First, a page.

Inflation is stronger than expected at 8.3% annual rate in August

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Inflation youfell to 8.3% for the 12 months ending in August, according to the consumer price index, warmer than expected but still down from the previous month.

Highly anticipated figures released Tuesday by the Bureau of Labor Statistics revealed that although it has slowed, inflation is still high despite the Federal Reserve’s aggressive interest rate hikes. July headline CPI was 8.5%.

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Soaring inflation has eaten away at President Joe Biden’s approval ratings as he and Democrats approach midterm elections.

The so-called core CPI, which excludes volatility in food and energy prices, rose 0.6% in August, more than expected and more than the previous month. The figure shows that inflation is still a major concern for the Fed and for households.

The gasoline index fell 10.6% in August, offsetting increases in food and shelter costs. The energy index fell 5% on the month, but is still up 23.8% for the 12 months to August. Food prices rose more than 11% over the same period, according to the report.

“The new numbers contradict expectations of a continued moderation in inflation,” said Victor Claar, an economics professor at Florida Gulf Coast University. Washington Examiner. “Underlying inflation was the biggest surprise today. …While gasoline prices have fallen, they are not falling fast enough to overcome price inflation in most spending categories. consumption. Working families see no relief yet.”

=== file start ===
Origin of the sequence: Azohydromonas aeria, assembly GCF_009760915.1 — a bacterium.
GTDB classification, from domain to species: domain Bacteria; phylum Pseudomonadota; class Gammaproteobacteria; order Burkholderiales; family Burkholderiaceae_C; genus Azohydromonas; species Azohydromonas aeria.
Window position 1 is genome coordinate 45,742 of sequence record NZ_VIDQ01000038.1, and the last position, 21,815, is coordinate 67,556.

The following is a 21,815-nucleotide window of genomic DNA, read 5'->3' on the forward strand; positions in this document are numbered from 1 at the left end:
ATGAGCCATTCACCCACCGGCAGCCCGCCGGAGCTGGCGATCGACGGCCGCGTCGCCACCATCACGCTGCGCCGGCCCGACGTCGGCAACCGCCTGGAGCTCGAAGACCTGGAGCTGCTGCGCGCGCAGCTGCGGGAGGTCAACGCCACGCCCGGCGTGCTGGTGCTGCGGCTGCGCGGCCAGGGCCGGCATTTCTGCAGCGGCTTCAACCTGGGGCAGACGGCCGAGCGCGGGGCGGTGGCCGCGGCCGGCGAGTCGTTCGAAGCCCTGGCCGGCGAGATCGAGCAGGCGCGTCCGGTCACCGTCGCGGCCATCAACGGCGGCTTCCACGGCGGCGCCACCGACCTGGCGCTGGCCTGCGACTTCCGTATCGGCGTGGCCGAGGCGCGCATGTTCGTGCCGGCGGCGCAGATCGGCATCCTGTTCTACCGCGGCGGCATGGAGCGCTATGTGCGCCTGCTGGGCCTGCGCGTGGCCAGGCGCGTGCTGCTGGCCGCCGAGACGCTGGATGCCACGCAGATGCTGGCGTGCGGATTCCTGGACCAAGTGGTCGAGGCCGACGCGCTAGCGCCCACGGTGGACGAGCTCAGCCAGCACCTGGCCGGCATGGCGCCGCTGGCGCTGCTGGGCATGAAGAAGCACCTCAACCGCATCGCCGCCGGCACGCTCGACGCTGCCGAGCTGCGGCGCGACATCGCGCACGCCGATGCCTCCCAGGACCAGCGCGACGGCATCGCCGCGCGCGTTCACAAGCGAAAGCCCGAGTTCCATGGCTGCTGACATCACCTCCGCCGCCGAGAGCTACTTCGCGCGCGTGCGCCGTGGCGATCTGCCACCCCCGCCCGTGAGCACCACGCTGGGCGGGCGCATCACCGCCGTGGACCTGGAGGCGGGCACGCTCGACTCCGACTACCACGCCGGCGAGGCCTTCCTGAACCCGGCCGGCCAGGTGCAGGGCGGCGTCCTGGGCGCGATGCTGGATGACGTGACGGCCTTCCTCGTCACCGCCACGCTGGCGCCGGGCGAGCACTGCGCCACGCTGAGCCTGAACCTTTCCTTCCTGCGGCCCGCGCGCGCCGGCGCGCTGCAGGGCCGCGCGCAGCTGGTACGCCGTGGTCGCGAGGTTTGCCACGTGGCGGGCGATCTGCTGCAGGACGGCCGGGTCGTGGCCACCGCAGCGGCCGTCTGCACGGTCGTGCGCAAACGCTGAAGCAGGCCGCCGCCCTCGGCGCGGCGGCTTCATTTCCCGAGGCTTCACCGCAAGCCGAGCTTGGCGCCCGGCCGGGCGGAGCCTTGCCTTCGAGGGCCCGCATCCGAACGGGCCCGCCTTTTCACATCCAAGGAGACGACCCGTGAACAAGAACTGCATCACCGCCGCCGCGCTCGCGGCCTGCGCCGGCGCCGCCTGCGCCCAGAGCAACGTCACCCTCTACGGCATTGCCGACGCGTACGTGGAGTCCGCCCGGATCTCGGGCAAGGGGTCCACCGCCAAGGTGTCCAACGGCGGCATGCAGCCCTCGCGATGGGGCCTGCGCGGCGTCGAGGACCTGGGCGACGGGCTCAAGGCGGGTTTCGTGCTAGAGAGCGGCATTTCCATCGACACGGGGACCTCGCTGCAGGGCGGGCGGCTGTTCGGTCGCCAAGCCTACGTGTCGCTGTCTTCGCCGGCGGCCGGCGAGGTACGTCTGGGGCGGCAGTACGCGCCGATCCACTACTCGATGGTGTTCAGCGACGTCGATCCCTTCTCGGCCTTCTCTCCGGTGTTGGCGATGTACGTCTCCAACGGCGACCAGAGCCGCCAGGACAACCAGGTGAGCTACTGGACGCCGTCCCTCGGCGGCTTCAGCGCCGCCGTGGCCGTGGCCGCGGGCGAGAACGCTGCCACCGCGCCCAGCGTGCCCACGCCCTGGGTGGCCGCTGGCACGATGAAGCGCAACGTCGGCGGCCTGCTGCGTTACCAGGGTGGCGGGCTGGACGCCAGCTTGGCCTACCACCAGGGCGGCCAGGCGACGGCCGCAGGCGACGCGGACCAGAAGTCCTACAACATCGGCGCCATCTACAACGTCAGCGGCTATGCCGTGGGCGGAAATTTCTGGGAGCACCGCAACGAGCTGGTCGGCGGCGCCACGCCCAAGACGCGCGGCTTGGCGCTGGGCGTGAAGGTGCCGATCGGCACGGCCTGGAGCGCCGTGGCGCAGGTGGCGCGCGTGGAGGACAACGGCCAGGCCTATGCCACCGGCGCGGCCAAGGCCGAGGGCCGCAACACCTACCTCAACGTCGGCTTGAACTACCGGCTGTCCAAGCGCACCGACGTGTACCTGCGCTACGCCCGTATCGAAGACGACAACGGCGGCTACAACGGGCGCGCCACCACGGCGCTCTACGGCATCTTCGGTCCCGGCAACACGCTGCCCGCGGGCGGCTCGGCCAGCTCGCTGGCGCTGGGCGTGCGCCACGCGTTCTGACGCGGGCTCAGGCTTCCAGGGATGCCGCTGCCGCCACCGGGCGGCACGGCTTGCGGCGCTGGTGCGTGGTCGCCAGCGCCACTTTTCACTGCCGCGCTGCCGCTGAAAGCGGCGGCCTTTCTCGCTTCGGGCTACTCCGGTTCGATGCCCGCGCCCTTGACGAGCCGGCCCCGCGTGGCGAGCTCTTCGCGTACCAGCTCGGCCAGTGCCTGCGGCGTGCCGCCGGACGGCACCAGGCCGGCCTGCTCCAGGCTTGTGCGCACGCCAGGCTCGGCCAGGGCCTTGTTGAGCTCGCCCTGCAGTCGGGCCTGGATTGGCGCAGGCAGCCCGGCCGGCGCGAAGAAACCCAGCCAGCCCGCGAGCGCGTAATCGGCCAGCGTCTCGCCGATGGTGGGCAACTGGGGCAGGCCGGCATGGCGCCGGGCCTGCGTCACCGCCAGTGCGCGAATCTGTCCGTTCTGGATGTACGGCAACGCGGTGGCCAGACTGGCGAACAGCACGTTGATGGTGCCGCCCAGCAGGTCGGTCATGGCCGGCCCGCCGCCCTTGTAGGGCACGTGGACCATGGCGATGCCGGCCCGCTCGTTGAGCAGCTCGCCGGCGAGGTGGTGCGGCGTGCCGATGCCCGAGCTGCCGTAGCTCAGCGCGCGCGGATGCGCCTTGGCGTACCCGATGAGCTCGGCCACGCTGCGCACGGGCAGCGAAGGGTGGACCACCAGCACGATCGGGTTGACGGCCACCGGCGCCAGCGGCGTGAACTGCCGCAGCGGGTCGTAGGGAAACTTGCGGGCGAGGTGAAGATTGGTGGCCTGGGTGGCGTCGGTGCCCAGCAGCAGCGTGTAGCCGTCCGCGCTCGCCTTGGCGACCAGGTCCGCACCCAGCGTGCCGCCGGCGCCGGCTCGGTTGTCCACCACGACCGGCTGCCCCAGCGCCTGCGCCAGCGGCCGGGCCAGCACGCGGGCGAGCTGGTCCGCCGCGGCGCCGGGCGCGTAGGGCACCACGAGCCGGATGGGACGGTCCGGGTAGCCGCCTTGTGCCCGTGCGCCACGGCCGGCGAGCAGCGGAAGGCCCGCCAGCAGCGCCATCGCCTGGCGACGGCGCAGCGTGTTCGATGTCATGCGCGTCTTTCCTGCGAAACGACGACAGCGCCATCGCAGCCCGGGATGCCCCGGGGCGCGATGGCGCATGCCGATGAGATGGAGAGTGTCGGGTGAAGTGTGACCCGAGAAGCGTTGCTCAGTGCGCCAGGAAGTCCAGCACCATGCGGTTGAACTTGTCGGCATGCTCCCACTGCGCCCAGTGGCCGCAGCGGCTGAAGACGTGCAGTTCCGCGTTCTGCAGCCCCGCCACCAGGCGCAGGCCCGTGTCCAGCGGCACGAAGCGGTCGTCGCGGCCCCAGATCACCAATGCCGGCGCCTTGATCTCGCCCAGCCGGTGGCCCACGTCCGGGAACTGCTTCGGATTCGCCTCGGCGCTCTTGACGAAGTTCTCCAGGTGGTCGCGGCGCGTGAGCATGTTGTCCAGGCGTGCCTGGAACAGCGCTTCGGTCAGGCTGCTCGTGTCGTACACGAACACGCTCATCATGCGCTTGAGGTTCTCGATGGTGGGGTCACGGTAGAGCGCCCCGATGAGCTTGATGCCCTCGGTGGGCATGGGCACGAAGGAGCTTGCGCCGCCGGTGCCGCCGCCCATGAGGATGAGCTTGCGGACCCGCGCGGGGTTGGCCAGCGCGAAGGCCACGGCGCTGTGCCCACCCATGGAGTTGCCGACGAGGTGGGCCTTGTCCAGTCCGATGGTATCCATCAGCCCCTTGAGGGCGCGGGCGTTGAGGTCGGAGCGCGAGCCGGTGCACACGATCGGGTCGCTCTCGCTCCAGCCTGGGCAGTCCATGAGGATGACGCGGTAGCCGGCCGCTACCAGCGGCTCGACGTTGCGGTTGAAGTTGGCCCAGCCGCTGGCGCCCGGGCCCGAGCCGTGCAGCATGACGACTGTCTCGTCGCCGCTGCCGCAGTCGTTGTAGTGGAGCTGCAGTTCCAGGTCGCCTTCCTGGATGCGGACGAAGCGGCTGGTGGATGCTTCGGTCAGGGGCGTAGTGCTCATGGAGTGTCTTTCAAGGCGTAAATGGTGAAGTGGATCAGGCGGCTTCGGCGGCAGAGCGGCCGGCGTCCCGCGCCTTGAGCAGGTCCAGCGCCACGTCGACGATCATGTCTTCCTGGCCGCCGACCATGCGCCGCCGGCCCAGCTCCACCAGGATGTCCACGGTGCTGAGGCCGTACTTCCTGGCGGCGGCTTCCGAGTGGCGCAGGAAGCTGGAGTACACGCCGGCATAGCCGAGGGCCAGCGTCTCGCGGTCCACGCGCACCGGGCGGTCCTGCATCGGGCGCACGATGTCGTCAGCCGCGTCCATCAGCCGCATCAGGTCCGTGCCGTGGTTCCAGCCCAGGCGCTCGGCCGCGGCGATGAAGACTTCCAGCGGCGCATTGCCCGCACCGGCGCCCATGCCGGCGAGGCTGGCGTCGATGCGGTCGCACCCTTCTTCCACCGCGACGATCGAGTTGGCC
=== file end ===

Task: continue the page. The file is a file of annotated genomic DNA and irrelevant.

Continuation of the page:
Consumer prices have risen rapidly since last August, especially for basics like food and gasoline.

Tuesday’s CPI report comes as the central bank tries to raise interest rates aggressively to dampen consumer demand and therefore lower prices.

In July, following a two-day meeting, central bank officials announced that the Fed would raise its interest rate target by three-quarters of a percentage point. The central bank typically raises rates by just a quarter of a percentage point, so the decision was analogous to three simultaneous rate hikes, showing how keen the Fed is to keep inflation under control.

The July rate hike came after the Fed raised rates by the same massive margin in June and made two more rate hikes in March and May.

The Fed is due to meet later this month to decide the size of its next rate hike. Most investors are betting the increase will hit another 75 basis points, although central bank officials are watching Tuesday’s CPI report closely to determine their next moves.

Falling gasoline prices are one of the main factors driving down the overall inflation figure. The average price of gasoline in the United States broke records in June, topping $5 a gallon, according to AAA. Since then, oil prices have cooled and gas is now averaging $3.72 a gallon.

Some fear that the Fed’s aggressive rate hike could tip the United States into a recession.

GDP fell at an annualized rate of 0.6% in the second quarter, according to a revised estimate from the Bureau of Economic Analysis. The figures come after negative GDP growth of 1.6% in the first quarter. Many economists have traditionally viewed two quarters of negative GDP growth as a period of recession.

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However, some indicators are pushing back against the idea that the economy is in recession – the most important being the country’s surprisingly resilient job market.

The economy beat forecasts and created 315,000 jobs in August. The unemployment rate is also still quite low at 3.7%, just a little higher than it was when the economy was booming just before the pandemic.

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